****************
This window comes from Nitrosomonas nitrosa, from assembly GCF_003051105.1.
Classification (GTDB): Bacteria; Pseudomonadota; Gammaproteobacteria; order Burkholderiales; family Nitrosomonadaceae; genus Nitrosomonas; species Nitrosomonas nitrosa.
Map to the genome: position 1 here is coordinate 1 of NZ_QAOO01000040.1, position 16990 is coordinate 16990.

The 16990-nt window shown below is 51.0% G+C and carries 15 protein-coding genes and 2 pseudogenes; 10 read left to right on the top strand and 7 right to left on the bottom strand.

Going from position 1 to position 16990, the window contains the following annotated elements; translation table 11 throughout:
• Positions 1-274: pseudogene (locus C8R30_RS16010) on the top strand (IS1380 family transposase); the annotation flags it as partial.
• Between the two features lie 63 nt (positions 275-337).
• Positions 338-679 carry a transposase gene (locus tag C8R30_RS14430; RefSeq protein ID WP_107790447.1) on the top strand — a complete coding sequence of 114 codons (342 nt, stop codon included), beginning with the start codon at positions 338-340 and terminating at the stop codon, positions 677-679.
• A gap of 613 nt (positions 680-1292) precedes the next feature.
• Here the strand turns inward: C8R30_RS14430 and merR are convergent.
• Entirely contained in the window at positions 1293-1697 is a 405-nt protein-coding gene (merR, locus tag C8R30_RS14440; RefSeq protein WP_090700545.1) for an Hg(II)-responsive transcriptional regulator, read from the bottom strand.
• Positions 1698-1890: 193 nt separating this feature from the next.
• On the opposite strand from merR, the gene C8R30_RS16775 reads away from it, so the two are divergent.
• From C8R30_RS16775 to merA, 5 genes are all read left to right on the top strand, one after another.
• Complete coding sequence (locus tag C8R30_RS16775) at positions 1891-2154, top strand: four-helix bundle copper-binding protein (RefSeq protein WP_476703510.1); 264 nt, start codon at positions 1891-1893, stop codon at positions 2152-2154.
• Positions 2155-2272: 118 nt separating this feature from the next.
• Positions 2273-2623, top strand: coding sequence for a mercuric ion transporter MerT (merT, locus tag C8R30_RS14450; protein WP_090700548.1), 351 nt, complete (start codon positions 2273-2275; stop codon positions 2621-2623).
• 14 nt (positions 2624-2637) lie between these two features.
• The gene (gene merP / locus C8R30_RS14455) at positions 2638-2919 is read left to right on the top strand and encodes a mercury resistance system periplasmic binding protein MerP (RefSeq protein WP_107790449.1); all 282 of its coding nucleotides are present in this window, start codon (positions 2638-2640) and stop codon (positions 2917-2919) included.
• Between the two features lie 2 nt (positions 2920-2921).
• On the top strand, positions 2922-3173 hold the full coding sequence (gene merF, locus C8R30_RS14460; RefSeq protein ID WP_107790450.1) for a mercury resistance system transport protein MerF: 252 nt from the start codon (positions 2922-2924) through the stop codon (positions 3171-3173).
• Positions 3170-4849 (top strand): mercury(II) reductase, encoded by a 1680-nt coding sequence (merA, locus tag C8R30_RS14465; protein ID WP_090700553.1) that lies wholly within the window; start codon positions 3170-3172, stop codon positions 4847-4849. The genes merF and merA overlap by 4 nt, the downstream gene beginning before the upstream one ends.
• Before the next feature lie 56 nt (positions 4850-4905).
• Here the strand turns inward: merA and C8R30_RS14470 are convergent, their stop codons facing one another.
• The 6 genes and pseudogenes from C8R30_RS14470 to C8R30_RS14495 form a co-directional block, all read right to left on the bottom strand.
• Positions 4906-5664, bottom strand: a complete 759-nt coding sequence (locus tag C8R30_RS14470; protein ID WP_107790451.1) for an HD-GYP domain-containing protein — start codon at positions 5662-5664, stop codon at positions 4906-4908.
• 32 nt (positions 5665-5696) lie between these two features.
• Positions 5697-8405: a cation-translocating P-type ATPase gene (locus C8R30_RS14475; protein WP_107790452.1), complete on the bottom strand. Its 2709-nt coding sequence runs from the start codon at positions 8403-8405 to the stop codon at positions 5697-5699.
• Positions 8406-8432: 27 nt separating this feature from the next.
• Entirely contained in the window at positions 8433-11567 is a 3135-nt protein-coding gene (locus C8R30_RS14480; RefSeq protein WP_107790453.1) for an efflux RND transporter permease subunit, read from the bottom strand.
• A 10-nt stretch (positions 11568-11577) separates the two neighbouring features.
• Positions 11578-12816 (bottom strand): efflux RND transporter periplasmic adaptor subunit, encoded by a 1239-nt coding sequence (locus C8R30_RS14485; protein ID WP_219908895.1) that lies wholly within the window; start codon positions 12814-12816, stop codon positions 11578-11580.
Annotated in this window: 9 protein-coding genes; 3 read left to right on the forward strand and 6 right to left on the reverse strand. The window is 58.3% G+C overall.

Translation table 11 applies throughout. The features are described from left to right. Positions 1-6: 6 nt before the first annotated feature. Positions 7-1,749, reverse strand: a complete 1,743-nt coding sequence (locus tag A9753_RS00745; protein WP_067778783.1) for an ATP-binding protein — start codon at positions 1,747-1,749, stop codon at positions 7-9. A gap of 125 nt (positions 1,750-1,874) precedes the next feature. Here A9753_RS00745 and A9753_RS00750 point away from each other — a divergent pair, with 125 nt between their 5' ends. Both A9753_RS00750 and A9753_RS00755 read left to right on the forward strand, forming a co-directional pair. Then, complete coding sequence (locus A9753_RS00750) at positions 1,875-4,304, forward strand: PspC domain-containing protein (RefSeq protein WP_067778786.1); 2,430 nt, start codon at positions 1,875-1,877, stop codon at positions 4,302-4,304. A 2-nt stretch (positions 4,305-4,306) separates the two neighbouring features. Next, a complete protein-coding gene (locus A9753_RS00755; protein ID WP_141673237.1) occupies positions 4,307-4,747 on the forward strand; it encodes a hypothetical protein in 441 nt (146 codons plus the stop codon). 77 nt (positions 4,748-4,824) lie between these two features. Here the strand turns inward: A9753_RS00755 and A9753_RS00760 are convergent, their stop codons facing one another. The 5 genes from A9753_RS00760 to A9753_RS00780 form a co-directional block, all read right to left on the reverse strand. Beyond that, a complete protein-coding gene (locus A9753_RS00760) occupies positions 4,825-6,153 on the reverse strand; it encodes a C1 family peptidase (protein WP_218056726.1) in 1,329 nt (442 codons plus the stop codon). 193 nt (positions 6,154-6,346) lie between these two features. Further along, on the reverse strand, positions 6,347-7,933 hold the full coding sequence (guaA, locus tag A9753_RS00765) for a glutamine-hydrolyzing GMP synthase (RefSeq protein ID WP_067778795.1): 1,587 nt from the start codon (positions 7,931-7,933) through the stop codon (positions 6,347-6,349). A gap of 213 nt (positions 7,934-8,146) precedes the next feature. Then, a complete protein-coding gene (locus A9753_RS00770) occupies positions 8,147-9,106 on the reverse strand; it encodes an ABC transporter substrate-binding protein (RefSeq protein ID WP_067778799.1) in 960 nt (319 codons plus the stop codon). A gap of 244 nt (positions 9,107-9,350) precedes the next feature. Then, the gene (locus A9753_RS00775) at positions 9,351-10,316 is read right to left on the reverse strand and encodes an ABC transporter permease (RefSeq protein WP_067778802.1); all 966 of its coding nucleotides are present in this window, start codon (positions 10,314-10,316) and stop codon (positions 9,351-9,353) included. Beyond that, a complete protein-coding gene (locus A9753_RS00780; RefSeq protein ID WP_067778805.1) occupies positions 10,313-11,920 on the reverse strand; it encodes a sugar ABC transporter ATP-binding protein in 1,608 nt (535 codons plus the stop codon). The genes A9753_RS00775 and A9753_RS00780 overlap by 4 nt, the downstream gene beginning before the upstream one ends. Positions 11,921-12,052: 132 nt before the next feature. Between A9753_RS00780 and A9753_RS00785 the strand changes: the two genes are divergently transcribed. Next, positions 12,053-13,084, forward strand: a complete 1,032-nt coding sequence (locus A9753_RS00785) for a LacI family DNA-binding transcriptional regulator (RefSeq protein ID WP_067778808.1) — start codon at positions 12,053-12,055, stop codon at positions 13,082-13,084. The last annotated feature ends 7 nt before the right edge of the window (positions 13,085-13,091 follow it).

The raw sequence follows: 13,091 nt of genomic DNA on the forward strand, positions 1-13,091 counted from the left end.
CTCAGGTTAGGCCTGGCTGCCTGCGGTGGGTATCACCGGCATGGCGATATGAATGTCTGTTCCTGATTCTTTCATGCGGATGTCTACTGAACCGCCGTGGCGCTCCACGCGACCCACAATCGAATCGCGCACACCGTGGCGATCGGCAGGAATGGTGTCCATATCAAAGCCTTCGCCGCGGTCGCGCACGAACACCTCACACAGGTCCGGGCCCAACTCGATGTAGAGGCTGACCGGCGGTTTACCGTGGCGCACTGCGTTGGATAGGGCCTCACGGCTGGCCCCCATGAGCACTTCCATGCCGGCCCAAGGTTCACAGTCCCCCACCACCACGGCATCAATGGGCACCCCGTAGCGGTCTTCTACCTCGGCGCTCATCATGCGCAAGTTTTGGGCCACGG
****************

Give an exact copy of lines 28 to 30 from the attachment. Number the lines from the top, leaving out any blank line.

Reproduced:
• Positions 5697-8405: a cation-translocating P-type ATPase gene (locus C8R30_RS14475; protein WP_107790452.1), complete on the bottom strand. Its 2709-nt coding sequence runs from the start codon at positions 8403-8405 to the stop codon at positions 5697-5699.
• Positions 8406-8432: 27 nt separating this feature from the next.
• Entirely contained in the window at positions 8433-11567 is a 3135-nt protein-coding gene (locus C8R30_RS14480; RefSeq protein WP_107790453.1) for an efflux RND transporter permease subunit, read from the bottom strand.